About this Recording
76036-2 - SOUTH-AMERICA Takillacta: Andean Songs
English 

Andean songs

Takillacta: Music of the People

1. Pampa Lirima (R. Marquez) ……………………………………….

4:53

2. Laya(x) (Takillacta)………………………………………….. ……..

0:55

3. Huajra (A. Yupanqui)………………………………………………..

3:34

4. Tierra (O. Britos) ……………………………………………………

4:17

5. Balseros del Titicaca(+) (Traditional)……………………………...

3:59

6. Alma Andina(*) (Takillacta)……………...…………………………

6:56

7. Papel de Plata(+) (Traditional)…………………………………….

4:06

8. Preludio Andino (M. Najt)………………..…………………….…...

3:12

9. Camino de Llamas (U. Ramos)……….…………………………...

4:20

10. Guambrita Dulce(ø) (A. Flores)…………………………………..

5:32

11. Valz del sur del Bronx (R. Silva)……………..…………………..

4:52

12. Angel Jaco’s Song (H. Taninaka)…………..……………………

8:13

Total playing time: 52:09
All songs interpreted and arranged by Takillacta.
In the Quechua language, Takillacta means "song of the people."

(x) "Laya" means, in Argentine Gaucho slang, a colorful or distinct characteristic of a person or thing. This style of music is usually played by the Gauchos on the guitar.
(+) These are traditional songs from the Andes. The type of rhythm is called "Huayno."
(*) This song is from an anonymous Andes melody called "Auqui Auqui." The flute and bombo rhythm at the beginning of the song is a Baguala, traditional in the north region of Argentina.
(ø) This song uses a rhythm and melody from Ecuador called "San Juanito."

BAND MEMBERS
Arturo Flores (Perú): flutes, quenas, sikus, sampoñas.
Francisco Rodriguez (Chile): guitar, vocals.
Leider Dorado (Colombia): charango.
Lionel Sanders (Argentina): percussion, drums.
Hideji Taninaka (Japan): acoustic bass.
Maurizio Najt (Argentina): piano.
Zaida Aguilar (Perú): guest vocalist on Papel de Plata.

Produced by Lionel Sanders
Engineered by Perkin Barnes and Ken Shillington on ProTools
Mastered by Ronnie Thomas at MasterMix
Original drawing by Francisco ("Pancho") Rodriguez
Cover photo and insert pictures by Julio Sanders
Polaroid photos by Lionel Sanders
Recorded at 6/8 Studios in NYC, May 2002

INSTRUMENTS
Pre-Columbian flutes were originally made out of clay, bones or silver. In modern times they are made of bamboo cane. Two types are used on this album:

Sikus (also known as pan flutes) are bamboo pipes of different lengths lashed together with leather or string. Each pipe sounds a single tone when blown. Because of tuning limitations, it is traditional for a single melody to be executed by two or more players trading notes from sikus in different keys. Modern sikus are built on a chromatic scale so that one player can play all the tones on a single instrument. Each size of sikus has a different name. The ones used most frequently on this album are sampoñas.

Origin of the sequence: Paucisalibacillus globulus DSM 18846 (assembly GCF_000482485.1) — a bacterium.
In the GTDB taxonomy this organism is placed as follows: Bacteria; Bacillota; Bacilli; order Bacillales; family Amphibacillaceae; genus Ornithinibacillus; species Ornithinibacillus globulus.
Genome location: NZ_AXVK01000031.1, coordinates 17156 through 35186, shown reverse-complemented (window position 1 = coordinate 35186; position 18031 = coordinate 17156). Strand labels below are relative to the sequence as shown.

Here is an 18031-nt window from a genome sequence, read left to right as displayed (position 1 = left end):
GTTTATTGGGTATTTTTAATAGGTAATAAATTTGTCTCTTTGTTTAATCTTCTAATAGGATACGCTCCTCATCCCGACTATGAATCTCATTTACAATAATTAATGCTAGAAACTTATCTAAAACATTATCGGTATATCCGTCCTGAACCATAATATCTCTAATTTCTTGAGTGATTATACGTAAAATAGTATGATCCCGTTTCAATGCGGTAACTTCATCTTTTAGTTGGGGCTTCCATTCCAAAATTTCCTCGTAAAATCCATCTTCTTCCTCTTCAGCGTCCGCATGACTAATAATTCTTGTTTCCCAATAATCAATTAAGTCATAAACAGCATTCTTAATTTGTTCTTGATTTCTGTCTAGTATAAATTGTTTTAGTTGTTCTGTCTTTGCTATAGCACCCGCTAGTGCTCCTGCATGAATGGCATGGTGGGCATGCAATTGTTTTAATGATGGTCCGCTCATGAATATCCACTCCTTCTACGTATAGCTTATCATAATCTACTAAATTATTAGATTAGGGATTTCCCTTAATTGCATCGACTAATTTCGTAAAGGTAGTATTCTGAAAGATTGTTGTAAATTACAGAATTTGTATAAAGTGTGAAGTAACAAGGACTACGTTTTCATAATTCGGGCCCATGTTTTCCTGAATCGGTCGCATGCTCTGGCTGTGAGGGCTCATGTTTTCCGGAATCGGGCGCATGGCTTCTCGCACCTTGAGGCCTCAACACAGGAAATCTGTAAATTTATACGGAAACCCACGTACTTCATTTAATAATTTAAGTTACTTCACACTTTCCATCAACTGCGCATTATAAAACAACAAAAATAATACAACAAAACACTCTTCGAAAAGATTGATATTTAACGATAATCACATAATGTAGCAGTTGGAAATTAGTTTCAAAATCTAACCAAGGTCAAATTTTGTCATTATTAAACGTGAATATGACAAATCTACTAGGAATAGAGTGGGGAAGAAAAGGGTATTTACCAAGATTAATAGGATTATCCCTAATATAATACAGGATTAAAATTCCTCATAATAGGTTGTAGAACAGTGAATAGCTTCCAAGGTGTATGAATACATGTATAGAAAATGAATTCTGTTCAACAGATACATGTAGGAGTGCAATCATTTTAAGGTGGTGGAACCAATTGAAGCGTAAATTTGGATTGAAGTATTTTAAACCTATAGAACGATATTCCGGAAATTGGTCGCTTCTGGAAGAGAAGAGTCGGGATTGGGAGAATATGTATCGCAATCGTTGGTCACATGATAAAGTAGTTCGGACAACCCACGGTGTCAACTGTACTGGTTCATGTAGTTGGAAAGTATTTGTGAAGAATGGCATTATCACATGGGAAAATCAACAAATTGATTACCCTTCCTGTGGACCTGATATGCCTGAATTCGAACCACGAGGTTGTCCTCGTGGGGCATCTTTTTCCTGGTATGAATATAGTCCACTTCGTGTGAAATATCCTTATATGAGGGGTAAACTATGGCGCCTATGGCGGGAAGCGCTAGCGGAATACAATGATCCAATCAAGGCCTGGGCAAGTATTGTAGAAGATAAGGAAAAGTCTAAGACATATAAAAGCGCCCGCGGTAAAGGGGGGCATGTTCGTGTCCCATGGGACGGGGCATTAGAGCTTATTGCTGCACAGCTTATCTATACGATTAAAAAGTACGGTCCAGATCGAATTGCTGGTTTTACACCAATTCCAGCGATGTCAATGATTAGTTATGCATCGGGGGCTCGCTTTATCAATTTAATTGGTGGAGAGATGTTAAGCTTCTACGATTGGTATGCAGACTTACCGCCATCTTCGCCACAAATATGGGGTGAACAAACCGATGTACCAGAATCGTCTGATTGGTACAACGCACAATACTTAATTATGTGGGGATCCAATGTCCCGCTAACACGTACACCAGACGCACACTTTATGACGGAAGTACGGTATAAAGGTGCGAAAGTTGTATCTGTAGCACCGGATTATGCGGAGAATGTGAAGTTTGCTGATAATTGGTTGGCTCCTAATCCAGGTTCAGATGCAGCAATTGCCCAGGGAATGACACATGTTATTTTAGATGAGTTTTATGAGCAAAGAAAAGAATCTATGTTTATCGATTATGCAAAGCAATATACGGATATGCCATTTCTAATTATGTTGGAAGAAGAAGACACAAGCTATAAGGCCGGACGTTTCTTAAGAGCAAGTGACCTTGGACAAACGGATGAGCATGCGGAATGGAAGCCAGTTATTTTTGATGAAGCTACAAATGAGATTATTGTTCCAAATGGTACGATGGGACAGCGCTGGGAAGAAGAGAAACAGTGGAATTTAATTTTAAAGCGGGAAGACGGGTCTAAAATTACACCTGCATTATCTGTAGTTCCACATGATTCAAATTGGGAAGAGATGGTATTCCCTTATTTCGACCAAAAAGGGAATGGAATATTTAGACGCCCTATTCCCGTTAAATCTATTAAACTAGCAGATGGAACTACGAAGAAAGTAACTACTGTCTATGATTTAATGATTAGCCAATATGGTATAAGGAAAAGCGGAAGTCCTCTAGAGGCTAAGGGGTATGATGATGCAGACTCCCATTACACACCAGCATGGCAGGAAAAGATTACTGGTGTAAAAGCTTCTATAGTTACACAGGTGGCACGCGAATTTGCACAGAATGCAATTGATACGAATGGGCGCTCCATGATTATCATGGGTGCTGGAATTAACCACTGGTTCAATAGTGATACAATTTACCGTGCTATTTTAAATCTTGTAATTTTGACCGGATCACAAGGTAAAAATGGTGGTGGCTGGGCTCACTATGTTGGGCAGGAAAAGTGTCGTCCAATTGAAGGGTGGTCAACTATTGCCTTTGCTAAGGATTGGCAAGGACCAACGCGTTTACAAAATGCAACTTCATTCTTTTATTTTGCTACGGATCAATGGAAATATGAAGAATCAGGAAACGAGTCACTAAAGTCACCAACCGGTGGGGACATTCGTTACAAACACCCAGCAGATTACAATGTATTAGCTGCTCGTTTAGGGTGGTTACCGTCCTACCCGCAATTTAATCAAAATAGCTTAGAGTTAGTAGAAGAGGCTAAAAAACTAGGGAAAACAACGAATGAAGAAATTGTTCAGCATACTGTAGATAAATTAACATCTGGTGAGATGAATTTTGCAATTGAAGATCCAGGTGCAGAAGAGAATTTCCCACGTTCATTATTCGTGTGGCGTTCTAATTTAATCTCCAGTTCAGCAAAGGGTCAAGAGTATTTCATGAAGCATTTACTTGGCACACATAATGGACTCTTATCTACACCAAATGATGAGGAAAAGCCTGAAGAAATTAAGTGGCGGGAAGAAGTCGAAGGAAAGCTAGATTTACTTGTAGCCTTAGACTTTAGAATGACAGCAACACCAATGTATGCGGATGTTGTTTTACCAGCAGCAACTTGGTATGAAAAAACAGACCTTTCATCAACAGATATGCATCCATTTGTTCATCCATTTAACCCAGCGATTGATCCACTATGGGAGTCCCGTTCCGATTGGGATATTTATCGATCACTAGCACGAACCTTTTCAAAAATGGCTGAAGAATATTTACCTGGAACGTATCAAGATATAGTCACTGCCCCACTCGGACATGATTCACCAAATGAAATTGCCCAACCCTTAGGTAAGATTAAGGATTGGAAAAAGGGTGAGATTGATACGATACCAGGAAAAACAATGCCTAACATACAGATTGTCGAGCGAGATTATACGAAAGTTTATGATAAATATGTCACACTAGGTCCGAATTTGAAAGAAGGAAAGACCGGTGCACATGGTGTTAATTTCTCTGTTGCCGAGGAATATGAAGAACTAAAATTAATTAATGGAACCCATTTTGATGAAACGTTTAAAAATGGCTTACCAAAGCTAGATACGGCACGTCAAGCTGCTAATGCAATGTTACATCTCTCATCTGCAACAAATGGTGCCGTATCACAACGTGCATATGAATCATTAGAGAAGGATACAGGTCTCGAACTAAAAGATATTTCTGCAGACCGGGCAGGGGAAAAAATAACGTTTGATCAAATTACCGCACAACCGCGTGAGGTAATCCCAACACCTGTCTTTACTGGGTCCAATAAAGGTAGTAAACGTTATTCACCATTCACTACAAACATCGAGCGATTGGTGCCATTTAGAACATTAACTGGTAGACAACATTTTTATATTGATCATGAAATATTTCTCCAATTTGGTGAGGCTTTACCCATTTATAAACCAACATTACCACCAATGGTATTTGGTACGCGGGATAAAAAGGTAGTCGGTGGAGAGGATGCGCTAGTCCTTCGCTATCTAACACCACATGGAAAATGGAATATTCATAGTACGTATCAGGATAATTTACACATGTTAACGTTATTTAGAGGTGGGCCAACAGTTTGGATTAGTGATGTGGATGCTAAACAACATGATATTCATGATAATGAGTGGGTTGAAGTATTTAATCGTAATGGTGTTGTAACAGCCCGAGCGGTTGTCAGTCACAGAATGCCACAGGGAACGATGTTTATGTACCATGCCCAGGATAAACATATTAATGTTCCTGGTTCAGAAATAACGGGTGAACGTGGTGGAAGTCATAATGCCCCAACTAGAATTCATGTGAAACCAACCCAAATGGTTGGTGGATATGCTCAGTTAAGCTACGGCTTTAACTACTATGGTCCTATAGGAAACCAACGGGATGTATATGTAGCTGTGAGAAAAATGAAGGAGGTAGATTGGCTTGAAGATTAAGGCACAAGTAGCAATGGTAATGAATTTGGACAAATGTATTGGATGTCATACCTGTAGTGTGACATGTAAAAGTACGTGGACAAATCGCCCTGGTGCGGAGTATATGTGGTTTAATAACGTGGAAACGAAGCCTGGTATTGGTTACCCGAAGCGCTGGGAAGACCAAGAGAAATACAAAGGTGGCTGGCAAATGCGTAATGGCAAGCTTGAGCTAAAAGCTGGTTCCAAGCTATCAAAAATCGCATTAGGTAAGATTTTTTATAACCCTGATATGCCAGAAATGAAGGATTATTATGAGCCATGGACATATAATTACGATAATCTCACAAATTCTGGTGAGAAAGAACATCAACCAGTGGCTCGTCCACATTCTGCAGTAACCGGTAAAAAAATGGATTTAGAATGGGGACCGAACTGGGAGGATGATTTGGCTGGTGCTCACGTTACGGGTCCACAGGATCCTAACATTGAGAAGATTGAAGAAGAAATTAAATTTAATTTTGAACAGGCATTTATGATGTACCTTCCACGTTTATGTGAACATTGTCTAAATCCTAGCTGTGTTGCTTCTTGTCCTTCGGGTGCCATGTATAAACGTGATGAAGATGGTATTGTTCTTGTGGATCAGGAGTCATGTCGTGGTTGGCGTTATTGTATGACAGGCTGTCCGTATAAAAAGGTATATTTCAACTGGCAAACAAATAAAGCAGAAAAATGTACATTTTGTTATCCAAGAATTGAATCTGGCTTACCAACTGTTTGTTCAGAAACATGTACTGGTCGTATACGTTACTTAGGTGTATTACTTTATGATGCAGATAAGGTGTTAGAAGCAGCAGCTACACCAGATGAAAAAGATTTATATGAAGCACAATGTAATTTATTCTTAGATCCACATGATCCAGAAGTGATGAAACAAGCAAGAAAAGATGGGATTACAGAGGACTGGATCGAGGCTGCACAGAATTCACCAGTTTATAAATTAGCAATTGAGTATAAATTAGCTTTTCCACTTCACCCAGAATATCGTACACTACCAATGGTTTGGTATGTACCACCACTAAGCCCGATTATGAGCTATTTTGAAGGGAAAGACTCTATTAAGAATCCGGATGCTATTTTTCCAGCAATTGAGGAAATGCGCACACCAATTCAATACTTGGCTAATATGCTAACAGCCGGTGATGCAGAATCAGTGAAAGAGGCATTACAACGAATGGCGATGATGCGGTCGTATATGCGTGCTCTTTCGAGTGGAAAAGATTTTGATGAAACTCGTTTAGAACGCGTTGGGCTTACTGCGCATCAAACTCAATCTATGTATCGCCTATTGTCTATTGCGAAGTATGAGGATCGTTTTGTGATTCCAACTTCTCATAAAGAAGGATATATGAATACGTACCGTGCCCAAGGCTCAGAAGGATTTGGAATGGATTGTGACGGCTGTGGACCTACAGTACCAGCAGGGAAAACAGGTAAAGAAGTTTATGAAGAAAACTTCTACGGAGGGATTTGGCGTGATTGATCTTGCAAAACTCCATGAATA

Quena. This is a single piece of bamboo. It is played vertically, with the fingers covering (or uncovering) nine holes. Instead of blowing into a mouthpiece, the player blows through a notch in the top of the flute.

Charango is a stringed instrument created to resemble the Spanish guitar. It is similar to a mandolin. Traditionally the body was made from an Armadillo shell attached to a wooden neck, with five unison pairs of nylon or metal strings.

Bombo is a low, deep percussion instrument from Argentina. It is carved from a tree trunk and covered with goat or cow skin. A wooden rim holds it together with leather strings that can be tightened to change the tuning.

Spanish guitar, piano, acoustic bass and drum set are the modern instruments used on this album. Their juxtaposition with the traditional Andean instruments is the flavor and color on which Takillacta builds its sound.

Papel de Plata

 

Spanish:

English:

Papel de plata quisierá,
Plumita de oro tuvierá,
Para escribir una carta
A mi negra mas queridá.
Hay palomita hay corazoncito
Hasta cuando estare yo sufriendo?

Paper of silver I wish I had
A feather of gold I wish I had,
To write a letter
To my woman most beloved.
Ay, tender dove, ay, little heart
Until when will I stay suffering?

 

Tierra (poem) by Francisco Rodriguez

 

Spanish:

English:

Camino tu cuerpo tierra
Me mojo en tu azul
Me como tu verde
Deshago mis dias en tu Amarillo
Paso a paso con pies y guitarra
Con vos y quenacho
Tomo cada sueño que me das
Y lo hago flor
Piedrecita de rio o canción.

I walk your body, earth
I soak in your blue
I taste your green
Undo my days in your yellow
Step by step with feet and guitar
With voice and flute
I grab each dream you give me
And I make it a flower,
A little pebble or a song.

History of the group and the music
It dates back to the mid-eighties, when I was a newcomer to New York City. One day I was walking down through Soho and heard music that was familiar, but with a distinctive flavor in the sound. It turned out to be some of my future bandmates playing on the street. What I was hearing was a new way of expressing the folklore of our latitudes: Andean highlands and valleys; Patagonia; South American pampas; and the Tateyama Mountains of Japan.

We, the members of Takillacta, come from different countries and musical backgrounds: Perú, Colombia, Chile, Argentina, and Japan.

Beneath the sound of our music are the life stories and traditions brought by each of us from those distinct places. This project is a reflection of those backgrounds and the folklore carried in each of us, the memories of which have nurtured us through our years of living in New York, the city where you can’t escape blending with so many people and cultures. This album is dedicated to the native people of the Americas, and to artists and poets of all backgrounds who embrace tradition while letting it grow into new forms.

Lionel Sanders
New York, NY
June 2002


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